Michael Kopech, the top pitching prospect who the Boston Red Sox sent to Chicago in the Chris Sale deal, makes his major league debut Tuesday night.
Critics of Dave Dombrowski tend to harp on him for leaving the Boston Red Sox with a weak farm system. However, the pipeline is barren because the president of baseball operations shipped out many of the organizations top prospects to acquire elite major league talent. That was the case when he sent Michael Kopech to the Chicago White Sox as part of a package for Chris Sale.
The current front-runner for the Cy Young has panned out fine for the Red Sox so there are no complaints on this end about trading for Sale. Now Chicago will get their first glimpse at the pitcher they hope will supplant Sale as their future ace as Kopech prepares to make his major league debut on Tuesday against the Minnesota Twins.
MLB.com ranks Kopech as the No. 13 overall prospect. He’s listed as the fourth best pitching prospect and second among right-handed pitchers.
Kopech possesses a blazing fastball that sits between 96-99 with good movement. He can crank it up to triple-digits without the pitch becoming too straight. If hitters sit on the fastball then he’ll embarrass them with a filthy slider.
The scouting report makes Kopech sound like a stud and there’s a strong possibility he will be one day. You know who else thinks so? Pedro Martinez. The Red Sox legend called Kopech the “biggest up-and-coming arm in baseball.”
Kopech has the tools to become a force in this league but he’s not without his flaws. The 22-year old still needs to refine his changeup and improve his control. Kopech owns an elite 12.1 K/9 in Triple-A this season but his 4.1 BB/9 leaves a lot to be desired. He was able to get away with it in the minors to post a respectable 3.70 ERA over 24 starts with the Charlotte Knights this year. Major League hitters will make him pay for those bouts of wildness.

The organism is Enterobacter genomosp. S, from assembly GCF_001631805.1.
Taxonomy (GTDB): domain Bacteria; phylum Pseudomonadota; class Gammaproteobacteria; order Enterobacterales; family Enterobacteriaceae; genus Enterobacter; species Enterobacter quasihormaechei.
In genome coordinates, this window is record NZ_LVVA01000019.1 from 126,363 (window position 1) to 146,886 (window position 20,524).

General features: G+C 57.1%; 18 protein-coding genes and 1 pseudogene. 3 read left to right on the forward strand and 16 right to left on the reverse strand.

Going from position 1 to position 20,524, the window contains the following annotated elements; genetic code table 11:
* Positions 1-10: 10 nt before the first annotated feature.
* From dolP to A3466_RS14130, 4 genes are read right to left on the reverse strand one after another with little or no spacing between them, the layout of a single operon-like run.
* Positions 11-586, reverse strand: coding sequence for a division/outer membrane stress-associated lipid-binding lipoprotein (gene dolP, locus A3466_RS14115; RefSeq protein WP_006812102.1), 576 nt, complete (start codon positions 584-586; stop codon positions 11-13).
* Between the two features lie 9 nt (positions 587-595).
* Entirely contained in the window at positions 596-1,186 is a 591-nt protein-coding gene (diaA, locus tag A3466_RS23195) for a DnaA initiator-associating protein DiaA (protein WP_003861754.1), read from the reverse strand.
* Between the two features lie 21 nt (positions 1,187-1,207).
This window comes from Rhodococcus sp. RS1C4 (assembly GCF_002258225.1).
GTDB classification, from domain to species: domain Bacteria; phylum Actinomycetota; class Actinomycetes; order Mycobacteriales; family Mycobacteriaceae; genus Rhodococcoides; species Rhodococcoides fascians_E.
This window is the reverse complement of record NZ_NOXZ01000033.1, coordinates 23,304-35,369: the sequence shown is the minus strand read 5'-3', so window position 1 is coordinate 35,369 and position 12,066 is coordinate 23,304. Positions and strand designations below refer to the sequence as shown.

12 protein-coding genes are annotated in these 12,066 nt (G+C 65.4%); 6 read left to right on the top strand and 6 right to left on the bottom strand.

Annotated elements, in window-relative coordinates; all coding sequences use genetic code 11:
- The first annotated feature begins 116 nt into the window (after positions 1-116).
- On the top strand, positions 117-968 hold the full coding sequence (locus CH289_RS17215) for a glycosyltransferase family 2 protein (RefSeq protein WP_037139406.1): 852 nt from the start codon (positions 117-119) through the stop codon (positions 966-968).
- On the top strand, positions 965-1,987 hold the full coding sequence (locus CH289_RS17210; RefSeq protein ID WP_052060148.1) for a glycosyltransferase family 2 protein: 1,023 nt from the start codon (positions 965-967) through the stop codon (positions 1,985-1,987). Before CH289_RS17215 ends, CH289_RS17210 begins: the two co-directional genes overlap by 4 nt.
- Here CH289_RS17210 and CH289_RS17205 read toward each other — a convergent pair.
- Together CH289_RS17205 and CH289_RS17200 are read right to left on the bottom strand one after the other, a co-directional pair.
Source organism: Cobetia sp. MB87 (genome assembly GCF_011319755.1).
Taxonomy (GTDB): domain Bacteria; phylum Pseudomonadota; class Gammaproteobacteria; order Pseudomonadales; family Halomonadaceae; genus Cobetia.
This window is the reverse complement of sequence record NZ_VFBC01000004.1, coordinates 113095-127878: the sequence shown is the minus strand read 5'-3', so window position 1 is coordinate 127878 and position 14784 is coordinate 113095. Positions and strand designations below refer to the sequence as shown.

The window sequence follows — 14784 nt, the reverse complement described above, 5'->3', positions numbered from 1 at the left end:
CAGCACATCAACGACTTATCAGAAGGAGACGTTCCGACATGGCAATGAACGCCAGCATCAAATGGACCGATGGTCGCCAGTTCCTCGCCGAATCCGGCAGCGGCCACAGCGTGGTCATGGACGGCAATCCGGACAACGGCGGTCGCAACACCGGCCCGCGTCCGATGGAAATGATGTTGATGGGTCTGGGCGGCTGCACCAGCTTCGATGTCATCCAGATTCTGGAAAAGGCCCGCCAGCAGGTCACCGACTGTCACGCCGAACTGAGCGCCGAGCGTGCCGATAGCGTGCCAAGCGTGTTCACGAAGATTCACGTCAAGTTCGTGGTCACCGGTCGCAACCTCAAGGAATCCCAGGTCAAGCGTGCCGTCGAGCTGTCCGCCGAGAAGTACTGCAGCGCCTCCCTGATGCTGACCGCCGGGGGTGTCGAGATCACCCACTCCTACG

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Chicago fans who have watched Sale dominate since switching the color of his Sox must be eager to reap the rewards of a trade meant to jumpstart their rebuilding effort. The other headliner in the deal was infielder Yoan Moncada, who has shown flashes of brilliance but still has clear holes in his swing. His 15 home runs and 11 steals are an indicator of the power/speed threat he was advertised as. Unfortunately, Moncada pairs that with a putrid .217 average and league-leading 176 strikeouts. He has also been below average defensively at second base. Moncada isn’t exactly the five-tool player Chicago was promised, at least not yet.
Likewise, Kopech shouldn’t be expected to dominate out of the gate. This is a young pitcher with much to learn. It wouldn’t be a complete surprise if he has a successful debut against a depleted Twins lineup. The book on Kopech will be fairly limited and his overpowering velocity could be enough for him to get by. However, big league hitters will figure him out soon enough and Kopech will be forced to adjust. The learning curve will be harsh if he doesn’t harness his control.
The future remains bright for Kopech but we’re currently in the present where Sale is a legitimate ace and the young right-hander is merely the embodiment of potential. A Red Sox team eager to win now made the right move to acquire Sale but that doesn’t mean Chicago was wrong to make the deal. The White Sox were in desperate need of a rebuild and they managed to land what seemed to be an impressive haul for their All-Star starter.
How impressive will that haul prove to be? That hinges on the development of Kopech. We can’t judge those results based on what happens tonight but Kopech’s promotion is a step in that direction for the White Sox organization.